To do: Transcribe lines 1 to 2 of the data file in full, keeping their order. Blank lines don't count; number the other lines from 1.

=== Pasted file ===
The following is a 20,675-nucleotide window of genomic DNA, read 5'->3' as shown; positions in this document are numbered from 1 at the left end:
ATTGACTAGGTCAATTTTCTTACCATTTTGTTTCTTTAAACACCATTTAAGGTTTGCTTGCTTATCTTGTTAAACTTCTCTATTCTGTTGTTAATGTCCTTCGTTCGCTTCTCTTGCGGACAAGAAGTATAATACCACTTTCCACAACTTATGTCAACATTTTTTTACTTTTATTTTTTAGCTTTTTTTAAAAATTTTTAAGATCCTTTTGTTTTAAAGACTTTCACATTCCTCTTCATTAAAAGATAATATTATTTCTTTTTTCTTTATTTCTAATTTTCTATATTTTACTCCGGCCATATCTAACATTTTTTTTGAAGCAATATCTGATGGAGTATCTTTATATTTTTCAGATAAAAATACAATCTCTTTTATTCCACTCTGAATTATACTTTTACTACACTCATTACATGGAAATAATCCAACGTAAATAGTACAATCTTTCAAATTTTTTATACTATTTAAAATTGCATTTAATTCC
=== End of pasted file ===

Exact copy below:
The following is a 20,675-nucleotide window of genomic DNA, read 5'->3' as shown; positions in this document are numbered from 1 at the left end:
ATTGACTAGGTCAATTTTCTTACCATTTTGTTTCTTTAAACACCATTTAAGGTTTGCTTGCTTATCTTGTTAAACTTCTCTATTCTGTTGTTAATGTCCTTCGTTCGCTTCTCTTGCGGACAAGAAGTATAATACCACTTTCCACAACTTATGTCAACATTTTTTTACTTTTATTTTTTAGCTTTTTTTAAAAATTTTTAAGATCCTTTTGTTTTAAAGACTTTCACATTCCTCTTCATTAAAAGATAATATTATTTCTTTTTTCTTTATTTCTAATTTTCTATATTTTACTCCGGCCATATCTAACATTTTTTTTGAAGCAATATCTGATGGAGTATCTTTATATTTTTCAGATAAAAATACAATCTCTTTTATTCCACTCTGAATTATACTTTTACTACACTCATTACATGGAAATAATCCAACGTAAATAGTACAATCTTTCAAATTTTTTATACTATTTAAAATTGCATTTAATTCC